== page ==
Posted by: Rabideye | July 19, 2013

5th Edible Garden Tour Kicks it all off for 2013!

Here is the link to the downloadable PDF version of the guidebook for the 2013 Edible Garden Tour, including the Food Literacy Treasure Hunt entry form and a feedback form. Printed versions are also available at Breakwater Books and Kingfisher Books in Powell River and at the Black Point Store south of town.

Click the poster to visit prfoodsecurity.org for the map and details!

Click the poster to download the guidebook!

Get a large pdf version of the poster by rabideye.com; click right here.

As has been the case the past 4 years, the Powell River Edible Garden Tour (still free and self-guided) that is run by the Powell River Food Security Project, Transition Town Powell River, and the Powell River Literacy Council and their volunteers, kicks off the 50-Mile Challenge for 2013 on Sunday, August 4.

The purpose of the Tour is to provide a showcase of real people’s working gardens of all types, to encourage us all to grow some (or more) food in the region, to increase our food security and to enjoy all the many benefits of eating local food. Enjoy! Donations will be accepted at each of the 10-12 gardens on display. For more information and to download the guidebook, visit prfoodsecurity.org or click on the poster above.

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Posted by: David Parkinson | July 12, 2013

Edible Garden Tour 2013: The guidebook is on its way!

Hi there and thank you for your interest in the 2013 Edible Garden Tour. The planning team is working hard to get the gardens all lined up and we plan to have the guidebook (with maps and the clues to the Food Literacy Treasure Hunt) by July 19. Please check back by then.

If you would like to be on the email list for the Powell River Food Security Project and receive a weekly-ish email update with information about upcoming workshops and other food-related activities in the region, please contact us. Thanks!

Posted by: Rabideye | September 23, 2012

Working our way backwards… Day 1!!!!!

50 Reasons to Eat & Grow Local Food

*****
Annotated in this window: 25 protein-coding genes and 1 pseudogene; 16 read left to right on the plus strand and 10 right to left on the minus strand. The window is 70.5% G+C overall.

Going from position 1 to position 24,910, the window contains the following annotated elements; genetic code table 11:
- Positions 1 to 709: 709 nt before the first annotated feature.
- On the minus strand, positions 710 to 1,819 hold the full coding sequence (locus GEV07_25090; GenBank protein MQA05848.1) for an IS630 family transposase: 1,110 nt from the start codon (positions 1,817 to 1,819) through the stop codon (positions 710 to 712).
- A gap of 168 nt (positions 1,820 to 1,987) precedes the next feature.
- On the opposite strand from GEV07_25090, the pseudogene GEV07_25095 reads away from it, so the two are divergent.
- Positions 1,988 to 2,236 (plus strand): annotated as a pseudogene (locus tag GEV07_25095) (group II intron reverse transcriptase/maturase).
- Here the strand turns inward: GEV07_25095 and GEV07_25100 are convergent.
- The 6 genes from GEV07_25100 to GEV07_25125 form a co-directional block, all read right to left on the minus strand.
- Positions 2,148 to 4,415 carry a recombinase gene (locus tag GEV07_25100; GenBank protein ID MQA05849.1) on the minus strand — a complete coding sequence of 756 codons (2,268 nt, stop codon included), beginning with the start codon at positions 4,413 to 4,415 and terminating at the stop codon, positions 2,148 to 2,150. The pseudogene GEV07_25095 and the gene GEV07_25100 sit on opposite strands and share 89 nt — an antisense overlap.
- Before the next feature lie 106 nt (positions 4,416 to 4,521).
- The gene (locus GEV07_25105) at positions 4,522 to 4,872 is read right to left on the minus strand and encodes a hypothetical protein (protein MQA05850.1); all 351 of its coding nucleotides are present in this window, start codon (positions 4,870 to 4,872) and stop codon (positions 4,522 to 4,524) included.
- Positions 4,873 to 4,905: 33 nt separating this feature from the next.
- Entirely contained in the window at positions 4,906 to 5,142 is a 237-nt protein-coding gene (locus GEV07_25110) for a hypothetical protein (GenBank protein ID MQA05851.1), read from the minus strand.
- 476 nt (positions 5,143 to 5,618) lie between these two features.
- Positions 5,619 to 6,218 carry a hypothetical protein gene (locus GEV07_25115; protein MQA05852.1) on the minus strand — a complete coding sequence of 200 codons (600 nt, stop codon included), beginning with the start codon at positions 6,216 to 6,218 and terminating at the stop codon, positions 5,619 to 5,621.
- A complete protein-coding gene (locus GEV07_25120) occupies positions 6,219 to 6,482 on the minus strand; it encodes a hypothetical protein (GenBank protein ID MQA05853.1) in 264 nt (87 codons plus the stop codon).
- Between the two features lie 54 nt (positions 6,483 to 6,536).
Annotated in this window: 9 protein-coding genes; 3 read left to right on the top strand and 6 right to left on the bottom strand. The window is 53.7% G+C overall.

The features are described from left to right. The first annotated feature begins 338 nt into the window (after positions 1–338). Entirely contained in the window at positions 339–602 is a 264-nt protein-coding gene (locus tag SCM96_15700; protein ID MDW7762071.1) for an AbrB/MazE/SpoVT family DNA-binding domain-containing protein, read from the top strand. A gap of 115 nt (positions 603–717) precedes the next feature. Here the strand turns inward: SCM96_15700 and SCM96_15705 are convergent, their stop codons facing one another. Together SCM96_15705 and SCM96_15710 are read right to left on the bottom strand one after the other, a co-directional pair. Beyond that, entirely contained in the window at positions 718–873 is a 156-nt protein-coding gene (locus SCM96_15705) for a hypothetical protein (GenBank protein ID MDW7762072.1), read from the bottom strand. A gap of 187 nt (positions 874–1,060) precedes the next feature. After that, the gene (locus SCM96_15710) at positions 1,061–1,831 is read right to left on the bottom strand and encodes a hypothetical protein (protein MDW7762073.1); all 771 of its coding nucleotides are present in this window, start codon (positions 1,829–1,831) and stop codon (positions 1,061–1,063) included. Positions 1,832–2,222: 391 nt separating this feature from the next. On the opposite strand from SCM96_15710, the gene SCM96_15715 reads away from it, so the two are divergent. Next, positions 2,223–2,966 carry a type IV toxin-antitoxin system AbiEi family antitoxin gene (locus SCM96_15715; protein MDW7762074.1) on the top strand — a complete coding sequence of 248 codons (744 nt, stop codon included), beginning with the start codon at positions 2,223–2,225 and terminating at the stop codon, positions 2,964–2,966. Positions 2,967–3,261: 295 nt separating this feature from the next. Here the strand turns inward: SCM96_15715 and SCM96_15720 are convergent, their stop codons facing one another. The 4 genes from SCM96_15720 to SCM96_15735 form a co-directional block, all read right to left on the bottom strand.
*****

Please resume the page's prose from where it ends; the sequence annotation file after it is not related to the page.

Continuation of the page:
Reason #1

Eating and Growing local food allows us to truly celebrate the harvest and thereby give thanks to the natural and human processes that allow us to thrive on our planet… and to openly acknowledge that as the seasons pass, so will we. We need to strengthen our commitment to the  importance of leaving behind a legacy of clean air, clean soil, clean water, good wholesome local food, and good times for generations to come.

So…. Congratulations on completing the 2012 50-day, 50-Mile Powell River Eat Local Challenge.

Sammy says “You rock!”

Oh, and Happy Fall Fair and (a pre-emptive) Happy Thanksgiving to all!

Posted by: Rabideye | September 22, 2012

Working our way backwards… Day 2

50 Reasons to Eat & Grow Local Food

Reason #2

Eating and growing local food makes us feel connected to others who are doing the same, all over the world. It’s a real revolution in thinking and acting upon what we see going on around us:

  • climate change and its effects on food,
  •  skyrocketing food costs,
  •  political turmoil,
  • peak oil,
  • other environmental disasters (oil spills, nuclear disasters),
  • unfair labour standards all over the world for agricultural workers, and
  • food shortages/famines that result from all the above.
We’re facing a lot of problems with our current system, but it’s important to note that there are many of us all over the planet, who are trying to counteract and create something new.

Check out this cool link to connect US consumer of local food with providers, via their zip codes! http://www.localharvest.org/

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